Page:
Very rarely has the title “Great” been conferred on anyone throughout the course of history. There has always been some reason for those bearing it and who rightly deserve it: Alexander the Great, Charlemagne, Peter the Great, Catherine the Great and so on.
Napoleon the Great was a military genius and he would have been
considered even greater if Alexander the Great had not been born, who was the only general never to have been defeated in battle. Napoleon was born in Corsica (Figures 1,2) in 1769 and became an artillery officer. This, in the long term, proved to be one of his strong points. After the turmoil of the French Revolution, he had a rapid progress, starting with the Italian Expedition (1796) as a commander in chief. He won a personal victory at the battle of Arcole (Figure 3).
He defeated the Mameluks during the Expedition in Egypt, in 1798, while the scientists that escorted him laid the foundations of Egyptology (Fig. 4). However, the sea battle of Abukir, where Nelson was involved, (Fig. 5) blocked his advancement. Napoleon became Consul in 1799 and Life Consul in 1802. The battles that he personally took part always crowned France with success. However, the great victory in Marengo, in 1800, was brought by Desaix (Fig. 6).
After so many victorious battles and with ingenious, though hard, political maneuvers he was crowned as an Emperor in 1804 at Nontre Dame in Paris along with the Empress Josephina (Fig. 7).
In 1807, he suffers defeat, once more by Nelson, at the naval battle of Trafalgar (Fig. 8). France lost its domination of sea routes for ever. Nevertheless, Napoleon triumphed in Austerlitz (Pic. 9) against the Austrians and the Russians and seized Vienna. The battle of Austerlitz is still being taught, today, in the most important military academies. His Field Marshals grasped many victories and enjoyed a great deal of honor and distinction such example are Lahn (Fig. 10) and Bernadotte who, in a twist of luck, was called to stand at his coronation ceremony as a king of Sweden. The present kings of Sweden are his descendants (Figure 11).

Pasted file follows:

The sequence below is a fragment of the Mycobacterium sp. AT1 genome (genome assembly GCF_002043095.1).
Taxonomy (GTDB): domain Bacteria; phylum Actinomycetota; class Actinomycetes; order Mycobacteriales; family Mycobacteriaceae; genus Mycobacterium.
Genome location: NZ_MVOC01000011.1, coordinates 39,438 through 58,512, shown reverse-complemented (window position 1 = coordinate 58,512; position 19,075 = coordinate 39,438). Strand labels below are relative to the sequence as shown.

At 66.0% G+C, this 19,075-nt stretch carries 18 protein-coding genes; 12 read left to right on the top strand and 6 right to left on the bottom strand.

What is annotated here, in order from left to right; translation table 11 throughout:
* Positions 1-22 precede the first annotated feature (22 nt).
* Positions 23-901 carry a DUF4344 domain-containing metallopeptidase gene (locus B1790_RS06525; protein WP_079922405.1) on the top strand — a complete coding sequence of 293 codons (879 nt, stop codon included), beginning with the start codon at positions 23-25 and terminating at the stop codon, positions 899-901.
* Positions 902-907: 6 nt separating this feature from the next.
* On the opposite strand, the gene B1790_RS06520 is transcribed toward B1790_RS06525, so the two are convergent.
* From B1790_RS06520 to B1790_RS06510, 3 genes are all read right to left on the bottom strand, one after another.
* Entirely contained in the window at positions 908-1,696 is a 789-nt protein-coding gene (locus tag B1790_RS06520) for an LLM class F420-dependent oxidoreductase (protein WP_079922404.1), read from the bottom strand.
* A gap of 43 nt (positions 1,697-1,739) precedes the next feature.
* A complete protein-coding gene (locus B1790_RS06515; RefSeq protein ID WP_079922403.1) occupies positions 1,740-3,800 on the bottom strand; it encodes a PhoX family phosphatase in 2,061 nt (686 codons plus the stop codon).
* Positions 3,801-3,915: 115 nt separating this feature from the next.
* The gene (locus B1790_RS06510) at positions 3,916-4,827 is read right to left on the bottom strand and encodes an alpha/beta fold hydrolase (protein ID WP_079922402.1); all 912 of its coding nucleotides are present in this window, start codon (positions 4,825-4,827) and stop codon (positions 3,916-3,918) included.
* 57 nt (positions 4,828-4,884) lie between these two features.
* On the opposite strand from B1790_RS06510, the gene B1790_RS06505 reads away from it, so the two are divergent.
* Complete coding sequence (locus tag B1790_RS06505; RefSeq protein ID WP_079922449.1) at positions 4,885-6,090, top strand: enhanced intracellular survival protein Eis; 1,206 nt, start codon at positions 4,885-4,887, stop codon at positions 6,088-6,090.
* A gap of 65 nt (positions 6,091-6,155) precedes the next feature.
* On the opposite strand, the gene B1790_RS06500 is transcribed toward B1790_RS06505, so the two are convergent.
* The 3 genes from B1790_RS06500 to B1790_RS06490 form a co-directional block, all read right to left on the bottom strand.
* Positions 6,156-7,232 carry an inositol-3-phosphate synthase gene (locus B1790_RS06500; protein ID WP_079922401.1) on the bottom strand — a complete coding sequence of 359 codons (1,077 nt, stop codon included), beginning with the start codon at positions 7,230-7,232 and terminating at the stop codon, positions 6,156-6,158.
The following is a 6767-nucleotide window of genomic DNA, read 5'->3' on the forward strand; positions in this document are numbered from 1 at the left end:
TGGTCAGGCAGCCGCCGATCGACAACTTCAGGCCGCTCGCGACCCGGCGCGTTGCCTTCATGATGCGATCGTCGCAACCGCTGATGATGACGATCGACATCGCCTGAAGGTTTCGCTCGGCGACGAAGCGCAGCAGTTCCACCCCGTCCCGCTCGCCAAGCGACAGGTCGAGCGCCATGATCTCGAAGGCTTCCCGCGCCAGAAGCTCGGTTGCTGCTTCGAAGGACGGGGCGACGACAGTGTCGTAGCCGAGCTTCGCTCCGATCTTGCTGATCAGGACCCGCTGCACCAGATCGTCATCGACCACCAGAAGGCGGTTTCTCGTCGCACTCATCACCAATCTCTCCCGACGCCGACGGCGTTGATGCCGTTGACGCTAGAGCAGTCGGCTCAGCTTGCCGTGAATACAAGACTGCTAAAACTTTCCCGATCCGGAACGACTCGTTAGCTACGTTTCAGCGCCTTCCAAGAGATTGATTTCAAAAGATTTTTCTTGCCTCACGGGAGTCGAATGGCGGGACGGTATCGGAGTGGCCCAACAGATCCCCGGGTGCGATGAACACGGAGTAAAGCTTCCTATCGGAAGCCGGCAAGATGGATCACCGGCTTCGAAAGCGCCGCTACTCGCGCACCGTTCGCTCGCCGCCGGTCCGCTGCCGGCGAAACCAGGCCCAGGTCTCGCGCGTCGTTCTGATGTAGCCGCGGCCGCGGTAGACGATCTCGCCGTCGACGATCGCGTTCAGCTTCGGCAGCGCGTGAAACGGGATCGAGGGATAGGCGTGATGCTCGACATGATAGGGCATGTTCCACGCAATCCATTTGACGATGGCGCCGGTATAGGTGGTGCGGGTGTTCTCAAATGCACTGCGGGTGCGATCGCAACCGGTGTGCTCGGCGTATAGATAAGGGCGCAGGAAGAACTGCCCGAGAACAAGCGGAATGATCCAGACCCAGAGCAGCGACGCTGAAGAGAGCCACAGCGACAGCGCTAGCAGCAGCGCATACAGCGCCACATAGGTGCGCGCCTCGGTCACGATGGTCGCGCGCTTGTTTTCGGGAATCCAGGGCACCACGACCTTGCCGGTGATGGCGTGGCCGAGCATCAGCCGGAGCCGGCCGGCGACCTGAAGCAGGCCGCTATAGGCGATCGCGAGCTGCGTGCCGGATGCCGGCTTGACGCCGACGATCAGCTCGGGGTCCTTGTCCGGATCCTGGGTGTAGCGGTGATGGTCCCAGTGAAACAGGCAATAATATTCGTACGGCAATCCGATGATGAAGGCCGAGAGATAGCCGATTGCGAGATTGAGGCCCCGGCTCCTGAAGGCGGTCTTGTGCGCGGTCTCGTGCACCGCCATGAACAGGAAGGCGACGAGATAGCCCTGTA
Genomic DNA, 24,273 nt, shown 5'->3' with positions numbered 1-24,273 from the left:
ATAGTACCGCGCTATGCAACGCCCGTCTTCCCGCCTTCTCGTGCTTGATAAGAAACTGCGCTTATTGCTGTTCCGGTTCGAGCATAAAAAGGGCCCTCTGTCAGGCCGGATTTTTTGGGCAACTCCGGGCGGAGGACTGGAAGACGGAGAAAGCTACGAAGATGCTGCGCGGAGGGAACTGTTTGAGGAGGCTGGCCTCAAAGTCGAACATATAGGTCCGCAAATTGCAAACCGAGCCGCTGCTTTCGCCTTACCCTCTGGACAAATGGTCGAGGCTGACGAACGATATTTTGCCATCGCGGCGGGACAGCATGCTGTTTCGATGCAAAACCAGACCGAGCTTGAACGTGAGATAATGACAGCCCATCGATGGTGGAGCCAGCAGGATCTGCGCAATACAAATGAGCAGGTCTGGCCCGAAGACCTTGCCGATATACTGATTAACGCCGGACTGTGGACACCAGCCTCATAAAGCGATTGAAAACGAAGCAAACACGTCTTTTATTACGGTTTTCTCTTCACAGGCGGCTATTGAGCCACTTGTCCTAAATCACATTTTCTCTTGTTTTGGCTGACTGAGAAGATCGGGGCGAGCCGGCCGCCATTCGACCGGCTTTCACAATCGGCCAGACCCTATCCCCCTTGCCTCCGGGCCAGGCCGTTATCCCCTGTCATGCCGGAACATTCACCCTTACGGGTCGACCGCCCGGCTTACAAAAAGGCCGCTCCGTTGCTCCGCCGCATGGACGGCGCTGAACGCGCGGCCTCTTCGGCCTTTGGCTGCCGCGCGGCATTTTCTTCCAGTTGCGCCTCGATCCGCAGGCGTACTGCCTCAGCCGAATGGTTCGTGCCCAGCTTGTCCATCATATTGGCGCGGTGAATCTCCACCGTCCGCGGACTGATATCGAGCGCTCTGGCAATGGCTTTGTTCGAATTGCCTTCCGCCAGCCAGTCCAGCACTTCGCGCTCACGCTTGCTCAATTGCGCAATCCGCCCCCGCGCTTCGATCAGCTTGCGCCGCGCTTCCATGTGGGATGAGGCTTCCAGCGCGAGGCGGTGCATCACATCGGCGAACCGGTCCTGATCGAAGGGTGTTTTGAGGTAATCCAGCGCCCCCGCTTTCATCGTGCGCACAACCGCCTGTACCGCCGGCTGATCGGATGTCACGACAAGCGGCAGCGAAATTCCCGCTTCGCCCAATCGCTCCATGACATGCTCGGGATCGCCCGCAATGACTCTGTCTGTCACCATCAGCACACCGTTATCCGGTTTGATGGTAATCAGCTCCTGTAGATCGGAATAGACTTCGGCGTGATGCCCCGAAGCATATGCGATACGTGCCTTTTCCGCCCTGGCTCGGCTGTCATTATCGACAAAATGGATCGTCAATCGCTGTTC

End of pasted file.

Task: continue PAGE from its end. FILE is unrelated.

From then on, Napoleon acted as he pleased. He invaded countries, seized small states and offered them to his allies, won battles, in some cases he was curbed, he abducted the Pope, Spain was ceded to his brother Joseph, Naples to Mira and proclaimed his sister, Paullina, queen: nepotism in its full scale.
After a series of blunders, the fatal one loomed in the background: the Russian Expedition (Fig.12) of Alexander I (Fig.13) in 1812. As Napoleon was the only general to invade Moscow, his retreat led to his crushing defeat. Despite his victory in the battle of Leipzig, he lost his last one in Waterloo in 1815 as he was unable to meet his enemies individually: a thing that he had always practiced in the past. While he was engaged in a battle with Wellington (Fig.14) the first Prussians under Blucher made their appearance (Fig.15). The chief of staff of one Blucher’s army corps was the renowned Claousewitz (Fig.16). His minister of foreign affairs was Talleyrand (Fig.17): a decadent, avaricious individual who, on the other hand, was the best diplomat ever to be brought up to surface in France! The battle was lost, the curtain fell and Napoleon found himself exiled by the British on the island of St Helena until the end of his life (Fig.18). He died in 1821.
Stamps with Napoleon (Pictures 19-26), as it is easily understood, are not to be found in countries which suffered his invasions such as Spain, England, Germany and Russia. Sets about the great general, apart from France which has been glorified as much as ever, were issued by the French Colonies, mainly in 1968, in 32 values. Those large-shaped, wonderful stamps complete the puzzle of the “Napoleon Phenomenon”: an atheist, authoritarian, materialistic and conceited individual who attributed a cosmopolitan air to his state and laid the foundations for modern France.
Even today, we use such terms as “Napoleonic Maneuver, Napoleonic Campaign” but mainly “Napoleonic Era” as this period between 1800-1815 is frequently called. All this surely justify the term: “Great”.
Many of these stamps are on sale on eCharta stamps page right now. Enjoy this thematic, topical Napoleonic collection!
Jimmy Long for eCharta